Months later, she casually threw out the idea that I might have some relatives coming the next summer from Europe. A month after that, she went into more detail. The visitors were young, female, and would be traveling across the southern tier of states, coast to coast. (He was young, single, and living in Las Cruces at the time.)
     She let the idea simmer for a dozen weeks, then said they were definitely coming, had sent pictures of two very pretty adventurous girls, and that they would like to meet if schedules could be adjusted.
Just a week into March, she told him the girls were coming at the end of the month, and work being what it was, nobody was able to drive down to meet them on the only day they would be traveling through. She told her brother that she had given the girls his number, and would he mind just taking them out to dinner or show them around for an afternoon?
     He called his mother and complained that his sister would share his number with strangers, and expect him to entertain them. But, of course, he didn't turn the phone off.
Then the sister did the most bizarre thing. She got her friend to fake a Dutch accent (who knows what that really sounds like?), and call her brother. I heard the call. It was the worst performance I've ever seen. Botched completely. A conglomeration of Jamaican, French, and English English. She giggled the whole time, which, combined with his willing naivete, allowed her to pull it off, amazingly. Oh, and by the way, she managed to arrange a two night stay in his apartment to recharge from their travels.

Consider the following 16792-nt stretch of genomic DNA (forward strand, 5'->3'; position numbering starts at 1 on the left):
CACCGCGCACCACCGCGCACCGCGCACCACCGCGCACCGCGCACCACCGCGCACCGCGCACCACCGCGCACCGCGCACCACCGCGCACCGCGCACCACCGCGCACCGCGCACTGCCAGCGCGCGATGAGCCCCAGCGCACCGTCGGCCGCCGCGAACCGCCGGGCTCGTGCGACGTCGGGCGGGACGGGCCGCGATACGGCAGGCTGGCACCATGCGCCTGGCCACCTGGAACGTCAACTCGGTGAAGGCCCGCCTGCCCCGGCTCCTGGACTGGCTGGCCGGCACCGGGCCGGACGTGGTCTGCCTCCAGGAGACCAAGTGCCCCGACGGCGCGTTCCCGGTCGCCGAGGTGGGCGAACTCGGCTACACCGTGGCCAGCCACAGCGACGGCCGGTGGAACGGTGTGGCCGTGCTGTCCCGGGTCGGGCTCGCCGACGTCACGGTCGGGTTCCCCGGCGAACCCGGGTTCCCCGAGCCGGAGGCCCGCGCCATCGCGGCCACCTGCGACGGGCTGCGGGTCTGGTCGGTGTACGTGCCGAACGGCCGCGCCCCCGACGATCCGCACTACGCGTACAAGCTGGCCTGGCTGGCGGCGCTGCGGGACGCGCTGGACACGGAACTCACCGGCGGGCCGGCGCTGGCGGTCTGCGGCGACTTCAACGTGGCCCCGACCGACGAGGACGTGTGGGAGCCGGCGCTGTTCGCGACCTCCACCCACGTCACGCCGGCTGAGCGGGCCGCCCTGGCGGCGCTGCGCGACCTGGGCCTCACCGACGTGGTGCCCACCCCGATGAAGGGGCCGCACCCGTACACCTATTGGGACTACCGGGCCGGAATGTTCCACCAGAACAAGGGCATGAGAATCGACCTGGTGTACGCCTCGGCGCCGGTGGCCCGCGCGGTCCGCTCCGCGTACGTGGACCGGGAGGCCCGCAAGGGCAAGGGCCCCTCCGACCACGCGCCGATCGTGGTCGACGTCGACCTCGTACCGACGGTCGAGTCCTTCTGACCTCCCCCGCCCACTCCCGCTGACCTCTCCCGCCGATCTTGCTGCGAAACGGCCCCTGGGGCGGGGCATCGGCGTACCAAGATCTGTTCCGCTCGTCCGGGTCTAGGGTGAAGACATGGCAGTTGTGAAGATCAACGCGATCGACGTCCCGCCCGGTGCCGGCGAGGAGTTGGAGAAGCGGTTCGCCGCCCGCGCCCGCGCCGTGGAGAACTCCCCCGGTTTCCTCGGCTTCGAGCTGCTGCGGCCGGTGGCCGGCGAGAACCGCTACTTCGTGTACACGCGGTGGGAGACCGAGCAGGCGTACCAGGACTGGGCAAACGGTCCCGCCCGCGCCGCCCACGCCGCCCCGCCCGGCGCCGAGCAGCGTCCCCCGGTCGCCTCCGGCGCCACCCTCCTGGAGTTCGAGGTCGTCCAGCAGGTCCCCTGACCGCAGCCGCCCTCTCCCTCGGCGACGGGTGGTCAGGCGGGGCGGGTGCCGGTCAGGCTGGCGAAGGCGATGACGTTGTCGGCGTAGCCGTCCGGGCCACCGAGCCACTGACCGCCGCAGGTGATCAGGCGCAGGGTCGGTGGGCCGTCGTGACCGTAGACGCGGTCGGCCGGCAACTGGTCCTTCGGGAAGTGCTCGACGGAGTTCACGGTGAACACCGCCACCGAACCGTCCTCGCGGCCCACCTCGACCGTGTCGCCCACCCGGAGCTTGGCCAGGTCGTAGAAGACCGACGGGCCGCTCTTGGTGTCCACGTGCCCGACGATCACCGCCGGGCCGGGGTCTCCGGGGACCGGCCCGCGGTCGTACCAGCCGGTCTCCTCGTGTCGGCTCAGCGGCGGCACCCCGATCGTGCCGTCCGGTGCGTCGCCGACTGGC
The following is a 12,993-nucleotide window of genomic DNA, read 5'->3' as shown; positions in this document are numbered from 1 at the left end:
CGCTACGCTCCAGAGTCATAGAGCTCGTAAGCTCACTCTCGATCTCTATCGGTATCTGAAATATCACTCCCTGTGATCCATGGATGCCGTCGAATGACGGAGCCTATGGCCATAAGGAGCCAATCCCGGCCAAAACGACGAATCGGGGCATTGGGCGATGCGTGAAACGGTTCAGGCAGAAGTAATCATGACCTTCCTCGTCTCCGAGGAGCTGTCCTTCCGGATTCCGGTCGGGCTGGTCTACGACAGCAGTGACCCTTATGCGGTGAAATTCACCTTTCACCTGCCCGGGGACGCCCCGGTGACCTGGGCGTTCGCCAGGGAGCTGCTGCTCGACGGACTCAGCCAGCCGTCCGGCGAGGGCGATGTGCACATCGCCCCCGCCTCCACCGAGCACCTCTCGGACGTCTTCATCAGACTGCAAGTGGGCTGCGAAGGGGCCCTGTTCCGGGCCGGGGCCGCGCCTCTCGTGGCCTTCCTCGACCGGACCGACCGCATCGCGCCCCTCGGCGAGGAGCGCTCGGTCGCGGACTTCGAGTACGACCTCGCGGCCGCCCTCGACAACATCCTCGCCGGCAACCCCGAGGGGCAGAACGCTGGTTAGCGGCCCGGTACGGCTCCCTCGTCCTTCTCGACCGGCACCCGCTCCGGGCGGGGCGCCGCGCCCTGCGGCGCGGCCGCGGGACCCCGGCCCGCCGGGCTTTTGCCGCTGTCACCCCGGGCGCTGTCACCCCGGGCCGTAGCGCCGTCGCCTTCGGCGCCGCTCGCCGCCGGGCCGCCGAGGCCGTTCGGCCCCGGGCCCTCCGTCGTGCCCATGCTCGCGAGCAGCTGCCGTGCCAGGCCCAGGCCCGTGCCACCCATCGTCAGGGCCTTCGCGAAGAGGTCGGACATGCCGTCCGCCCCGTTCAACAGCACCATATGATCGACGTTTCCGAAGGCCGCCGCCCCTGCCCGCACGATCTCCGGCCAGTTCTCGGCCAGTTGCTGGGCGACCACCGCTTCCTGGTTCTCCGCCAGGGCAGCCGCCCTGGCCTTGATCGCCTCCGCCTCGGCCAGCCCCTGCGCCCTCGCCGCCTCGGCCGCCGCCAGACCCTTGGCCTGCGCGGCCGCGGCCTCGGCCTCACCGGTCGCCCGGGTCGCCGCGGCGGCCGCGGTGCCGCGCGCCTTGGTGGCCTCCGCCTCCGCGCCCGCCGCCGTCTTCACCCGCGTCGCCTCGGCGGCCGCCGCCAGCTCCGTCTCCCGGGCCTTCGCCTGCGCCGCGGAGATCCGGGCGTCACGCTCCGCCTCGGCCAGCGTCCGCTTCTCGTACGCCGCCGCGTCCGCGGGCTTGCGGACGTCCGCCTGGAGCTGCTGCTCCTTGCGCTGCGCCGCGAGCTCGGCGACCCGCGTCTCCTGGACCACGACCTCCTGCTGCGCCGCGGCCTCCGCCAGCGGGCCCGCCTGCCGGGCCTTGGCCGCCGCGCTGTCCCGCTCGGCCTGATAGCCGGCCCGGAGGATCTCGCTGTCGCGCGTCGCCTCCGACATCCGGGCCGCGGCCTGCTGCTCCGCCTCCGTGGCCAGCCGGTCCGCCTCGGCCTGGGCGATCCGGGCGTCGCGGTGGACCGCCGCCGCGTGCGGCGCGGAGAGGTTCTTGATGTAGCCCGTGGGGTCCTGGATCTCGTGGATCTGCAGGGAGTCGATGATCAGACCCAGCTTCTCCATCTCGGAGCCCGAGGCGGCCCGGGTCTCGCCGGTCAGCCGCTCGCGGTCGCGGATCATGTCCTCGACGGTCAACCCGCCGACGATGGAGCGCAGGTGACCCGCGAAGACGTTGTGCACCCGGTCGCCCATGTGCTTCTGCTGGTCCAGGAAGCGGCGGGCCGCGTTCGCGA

The brother spent the next days thoroughly cleaning his digs, stocking his fridge, and even bought a shirt. His roommate, who had a girlfriend, vacated.
Exhausted on the day the visit was arranged, he again called his mother to complain. "I haven't heard a word from anybody up North offering to help out with a little cash. I can't believe they are just dumping these people on me for the whole weekend!"
      His mother, who was not in on the joke, but knew her children, asked, "I know, I know, but... What day is this?"
     "It's Saturday! And I've got two midterms THIS WEEK!"
     Patiently, "Yes, but, what is the date?"
     "It's April firs...", then moaning, "APRIL FIRST!! She WOULDN'T! REALLY?? Aw fer cryin'...", and he hung up.
     The sister didn't answer her phone that day, but her brother received a message - Happy April 1st! Payback, Nosepicker.
     When they next got together, it was as if nothing had happened.